Internal talent spotting

4th of July 2017
Internal talent spotting

Morna Metzger of Metzger Search & Selection discusses why it’s important for larger companies to tap into employees’ hidden talents or acumen and help to develop them.

Most people have talents and abilities apart from those revealed in their everyday employment. There’s the office manager who plays in a band at the weekends, or the advertising account executive who is a prize winning cross-country runner in their spare time.

More directly related to the working environment, especially in larger more established organisations, there are those who have trained for a manual job and then gradually developed other skills either through study, observation or experience. Through these routes they acquire valuable people skills, understanding and a talent for analysis and problem-solving that are suitable for a management role.

We also should not disregard that a number of cleaning operatives are migrants who may have qualifications and experience that was not taken into account when they initially started working. Employees like this are also prime candidates for professional development.

Unless the managerial team is perceptive enough to recognise an individual’s  developing abilities and suggest an appropriate course of action, the person will carry on in their manual role, without their potential being harnessed and developed. They may find an external activity that fulfils some of their aspirations and utilises their capabilities, or even leave the organisation to train for a ‘desk job’ somewhere else, like a competitor company.

These talented people hiding in plain sight are likely to know enough about some of your customers to be able to introduce them to other suppliers and competitors. More importantly this is the kind of skills drain that could be much regretted by a company. The loss of years of experience for example or a natural, raw talent has been missed and is now leaving the fold. Such employees take their customer knowledge with them, as well as the tips and tricks learned to help them work more efficiently.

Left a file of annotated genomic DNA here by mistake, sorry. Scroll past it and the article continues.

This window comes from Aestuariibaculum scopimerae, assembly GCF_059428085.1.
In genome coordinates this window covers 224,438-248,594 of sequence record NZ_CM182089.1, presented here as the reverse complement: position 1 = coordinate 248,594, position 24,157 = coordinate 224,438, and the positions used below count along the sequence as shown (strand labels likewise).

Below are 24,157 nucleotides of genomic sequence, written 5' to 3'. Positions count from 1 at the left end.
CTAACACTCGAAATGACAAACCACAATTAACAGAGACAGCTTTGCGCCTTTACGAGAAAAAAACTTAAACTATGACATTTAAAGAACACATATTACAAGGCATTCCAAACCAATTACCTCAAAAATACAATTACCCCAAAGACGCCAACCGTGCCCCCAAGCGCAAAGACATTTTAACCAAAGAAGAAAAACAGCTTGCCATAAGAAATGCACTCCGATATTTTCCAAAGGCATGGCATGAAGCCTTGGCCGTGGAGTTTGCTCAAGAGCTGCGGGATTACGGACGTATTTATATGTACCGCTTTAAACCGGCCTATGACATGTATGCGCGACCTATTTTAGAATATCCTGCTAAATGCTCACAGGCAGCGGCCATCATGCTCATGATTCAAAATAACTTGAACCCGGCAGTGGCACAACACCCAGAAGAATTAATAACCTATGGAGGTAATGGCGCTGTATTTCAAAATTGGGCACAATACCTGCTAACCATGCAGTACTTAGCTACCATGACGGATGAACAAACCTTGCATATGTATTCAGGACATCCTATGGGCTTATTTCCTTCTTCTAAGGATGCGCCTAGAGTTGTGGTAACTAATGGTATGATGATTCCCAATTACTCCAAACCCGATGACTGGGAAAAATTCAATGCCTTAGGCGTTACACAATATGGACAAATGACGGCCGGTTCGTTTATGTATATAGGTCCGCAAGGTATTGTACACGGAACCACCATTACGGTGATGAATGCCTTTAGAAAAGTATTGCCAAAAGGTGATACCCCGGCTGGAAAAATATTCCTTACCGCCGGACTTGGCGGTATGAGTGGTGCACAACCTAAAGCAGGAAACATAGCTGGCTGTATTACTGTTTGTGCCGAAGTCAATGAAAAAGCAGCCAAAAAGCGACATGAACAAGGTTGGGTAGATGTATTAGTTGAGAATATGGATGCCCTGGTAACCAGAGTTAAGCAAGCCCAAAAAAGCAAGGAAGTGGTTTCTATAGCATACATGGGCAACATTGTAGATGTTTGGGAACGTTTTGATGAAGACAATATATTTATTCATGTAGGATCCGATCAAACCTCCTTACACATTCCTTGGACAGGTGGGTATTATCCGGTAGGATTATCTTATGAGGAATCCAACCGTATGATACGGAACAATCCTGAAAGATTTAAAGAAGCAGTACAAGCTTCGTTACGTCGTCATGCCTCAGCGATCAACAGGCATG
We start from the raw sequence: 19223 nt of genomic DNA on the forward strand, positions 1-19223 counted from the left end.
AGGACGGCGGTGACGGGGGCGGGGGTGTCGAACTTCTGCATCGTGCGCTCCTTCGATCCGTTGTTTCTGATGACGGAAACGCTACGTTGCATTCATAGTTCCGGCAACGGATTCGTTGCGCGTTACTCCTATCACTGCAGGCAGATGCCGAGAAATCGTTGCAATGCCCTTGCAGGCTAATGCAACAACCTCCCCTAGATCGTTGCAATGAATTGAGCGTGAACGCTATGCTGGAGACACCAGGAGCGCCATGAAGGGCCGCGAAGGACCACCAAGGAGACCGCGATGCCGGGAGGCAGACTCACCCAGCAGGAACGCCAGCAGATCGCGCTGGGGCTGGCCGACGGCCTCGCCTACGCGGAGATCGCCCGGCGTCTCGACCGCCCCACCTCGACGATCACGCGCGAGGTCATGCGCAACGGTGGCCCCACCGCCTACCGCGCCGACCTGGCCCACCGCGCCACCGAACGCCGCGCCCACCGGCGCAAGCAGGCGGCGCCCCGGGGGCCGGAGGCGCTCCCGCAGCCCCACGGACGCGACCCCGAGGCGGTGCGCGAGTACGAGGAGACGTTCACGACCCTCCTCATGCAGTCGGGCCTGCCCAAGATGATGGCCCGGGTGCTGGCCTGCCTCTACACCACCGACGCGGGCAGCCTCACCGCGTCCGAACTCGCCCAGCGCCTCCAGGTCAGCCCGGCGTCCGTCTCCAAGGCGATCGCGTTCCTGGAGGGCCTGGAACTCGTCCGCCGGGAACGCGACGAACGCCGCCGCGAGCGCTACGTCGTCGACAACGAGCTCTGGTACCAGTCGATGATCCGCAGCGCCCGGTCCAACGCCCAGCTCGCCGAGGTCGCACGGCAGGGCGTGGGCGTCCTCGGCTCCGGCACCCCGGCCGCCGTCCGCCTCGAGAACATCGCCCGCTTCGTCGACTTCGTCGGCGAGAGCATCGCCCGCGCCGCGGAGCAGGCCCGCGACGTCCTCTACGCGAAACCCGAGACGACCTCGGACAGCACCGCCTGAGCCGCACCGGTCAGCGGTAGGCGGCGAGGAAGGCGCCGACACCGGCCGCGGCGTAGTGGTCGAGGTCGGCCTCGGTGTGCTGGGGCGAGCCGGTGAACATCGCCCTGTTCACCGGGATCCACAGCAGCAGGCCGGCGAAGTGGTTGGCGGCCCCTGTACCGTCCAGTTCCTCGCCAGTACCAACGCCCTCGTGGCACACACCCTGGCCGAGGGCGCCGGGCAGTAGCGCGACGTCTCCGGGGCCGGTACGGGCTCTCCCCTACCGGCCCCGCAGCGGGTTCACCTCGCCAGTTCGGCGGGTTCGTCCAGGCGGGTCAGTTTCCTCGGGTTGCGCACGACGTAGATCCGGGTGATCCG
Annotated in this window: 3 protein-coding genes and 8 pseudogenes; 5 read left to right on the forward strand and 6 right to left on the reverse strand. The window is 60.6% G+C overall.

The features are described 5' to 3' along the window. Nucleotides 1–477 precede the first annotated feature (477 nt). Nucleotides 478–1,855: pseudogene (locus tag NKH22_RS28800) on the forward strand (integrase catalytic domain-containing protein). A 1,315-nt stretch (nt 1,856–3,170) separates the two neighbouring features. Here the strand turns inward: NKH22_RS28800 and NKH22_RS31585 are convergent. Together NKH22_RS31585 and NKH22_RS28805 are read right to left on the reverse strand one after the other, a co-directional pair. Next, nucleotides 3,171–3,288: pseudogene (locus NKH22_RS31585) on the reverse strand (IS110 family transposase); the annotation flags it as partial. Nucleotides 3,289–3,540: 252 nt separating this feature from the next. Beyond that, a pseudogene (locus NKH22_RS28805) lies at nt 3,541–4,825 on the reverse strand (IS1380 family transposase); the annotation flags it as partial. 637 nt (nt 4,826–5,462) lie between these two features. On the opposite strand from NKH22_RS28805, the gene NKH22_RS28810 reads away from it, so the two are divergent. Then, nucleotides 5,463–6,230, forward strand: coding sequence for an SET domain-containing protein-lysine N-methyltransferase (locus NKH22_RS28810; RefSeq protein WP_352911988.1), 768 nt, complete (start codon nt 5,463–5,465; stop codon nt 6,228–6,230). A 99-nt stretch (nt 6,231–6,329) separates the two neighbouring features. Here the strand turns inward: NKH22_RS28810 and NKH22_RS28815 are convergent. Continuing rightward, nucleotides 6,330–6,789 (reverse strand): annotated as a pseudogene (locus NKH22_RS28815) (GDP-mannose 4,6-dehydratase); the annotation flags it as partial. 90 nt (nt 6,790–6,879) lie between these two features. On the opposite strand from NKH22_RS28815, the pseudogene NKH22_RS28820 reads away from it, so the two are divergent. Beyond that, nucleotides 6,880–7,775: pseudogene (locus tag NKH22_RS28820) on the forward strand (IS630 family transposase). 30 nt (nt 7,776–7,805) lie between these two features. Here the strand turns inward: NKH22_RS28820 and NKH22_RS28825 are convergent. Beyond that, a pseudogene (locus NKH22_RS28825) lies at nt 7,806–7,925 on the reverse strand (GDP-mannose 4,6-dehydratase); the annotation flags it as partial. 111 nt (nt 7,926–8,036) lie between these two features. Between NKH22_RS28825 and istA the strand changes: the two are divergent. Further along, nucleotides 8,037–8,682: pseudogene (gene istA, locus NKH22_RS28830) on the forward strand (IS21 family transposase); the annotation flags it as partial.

This is why it is so important for managers to look at their staff with better eyes, acknowledge what talents they really possess and how they can apply and develop them. In uncertain times, with economic upheavals, making the most of your internal manpower and resources becomes a practical tool for business survival. Talented employees are not always easy to find, and if there are individuals in an organisation who can understand the business in different contexts and breadths, then surely this is an attribute to harness and foster.

Don’t just throw money at it

When it comes to retaining talented staff, merely offering wage increases may not be enough. Even if the member of your cleaning team has not yet reached the point of actively planning to leave to seek a managerial job, they may well know their own potential to progress in another direction, with another company or on their own.

The first move should be to look at your own organisation and determine whether there are any gaps in the sales and management structure waiting to be filled, or whether there are likely to be any gaps occurring in the near future through retirement or other means. If gaps are likely, plan how you might re-structure the organisation through appropriate promotions and training be able to place your aspiring manager.

Culturally, continuous professional development in the cleaning industry has had its limitations for employees doing manual work. There is a fear about making significant investments in staff who could then leave. This is sometimes circumvented by signing an agreement that the employee has to pay back the training costs if they choose to leave the company before a specified period.

Education and training